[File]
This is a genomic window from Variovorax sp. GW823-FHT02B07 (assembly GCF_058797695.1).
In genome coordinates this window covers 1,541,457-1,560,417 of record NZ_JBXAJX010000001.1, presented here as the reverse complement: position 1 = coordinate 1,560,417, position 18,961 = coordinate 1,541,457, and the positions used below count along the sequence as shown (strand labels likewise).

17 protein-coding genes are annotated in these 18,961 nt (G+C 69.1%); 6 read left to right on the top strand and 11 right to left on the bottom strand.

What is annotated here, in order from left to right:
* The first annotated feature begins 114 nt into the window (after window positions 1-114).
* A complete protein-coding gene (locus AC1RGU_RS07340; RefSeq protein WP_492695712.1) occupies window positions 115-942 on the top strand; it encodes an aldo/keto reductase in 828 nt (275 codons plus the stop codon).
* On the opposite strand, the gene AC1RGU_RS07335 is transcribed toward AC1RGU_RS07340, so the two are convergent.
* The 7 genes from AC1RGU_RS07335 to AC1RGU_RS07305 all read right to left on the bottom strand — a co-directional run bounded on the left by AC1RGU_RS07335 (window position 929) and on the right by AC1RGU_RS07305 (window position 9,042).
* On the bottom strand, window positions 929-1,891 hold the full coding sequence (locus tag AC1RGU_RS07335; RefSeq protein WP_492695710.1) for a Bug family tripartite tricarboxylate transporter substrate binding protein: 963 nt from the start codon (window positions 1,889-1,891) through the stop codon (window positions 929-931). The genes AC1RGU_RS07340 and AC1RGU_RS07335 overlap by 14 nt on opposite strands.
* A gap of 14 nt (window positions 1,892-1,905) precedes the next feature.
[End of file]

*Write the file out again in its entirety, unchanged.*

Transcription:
This is a genomic window from Variovorax sp. GW823-FHT02B07 (assembly GCF_058797695.1).
In genome coordinates this window covers 1,541,457-1,560,417 of record NZ_JBXAJX010000001.1, presented here as the reverse complement: position 1 = coordinate 1,560,417, position 18,961 = coordinate 1,541,457, and the positions used below count along the sequence as shown (strand labels likewise).

17 protein-coding genes are annotated in these 18,961 nt (G+C 69.1%); 6 read left to right on the top strand and 11 right to left on the bottom strand.

What is annotated here, in order from left to right:
* The first annotated feature begins 114 nt into the window (after window positions 1-114).
* A complete protein-coding gene (locus AC1RGU_RS07340; RefSeq protein WP_492695712.1) occupies window positions 115-942 on the top strand; it encodes an aldo/keto reductase in 828 nt (275 codons plus the stop codon).
* On the opposite strand, the gene AC1RGU_RS07335 is transcribed toward AC1RGU_RS07340, so the two are convergent.
* The 7 genes from AC1RGU_RS07335 to AC1RGU_RS07305 all read right to left on the bottom strand — a co-directional run bounded on the left by AC1RGU_RS07335 (window position 929) and on the right by AC1RGU_RS07305 (window position 9,042).
* On the bottom strand, window positions 929-1,891 hold the full coding sequence (locus tag AC1RGU_RS07335; RefSeq protein WP_492695710.1) for a Bug family tripartite tricarboxylate transporter substrate binding protein: 963 nt from the start codon (window positions 1,889-1,891) through the stop codon (window positions 929-931). The genes AC1RGU_RS07340 and AC1RGU_RS07335 overlap by 14 nt on opposite strands.
* A gap of 14 nt (window positions 1,892-1,905) precedes the next feature.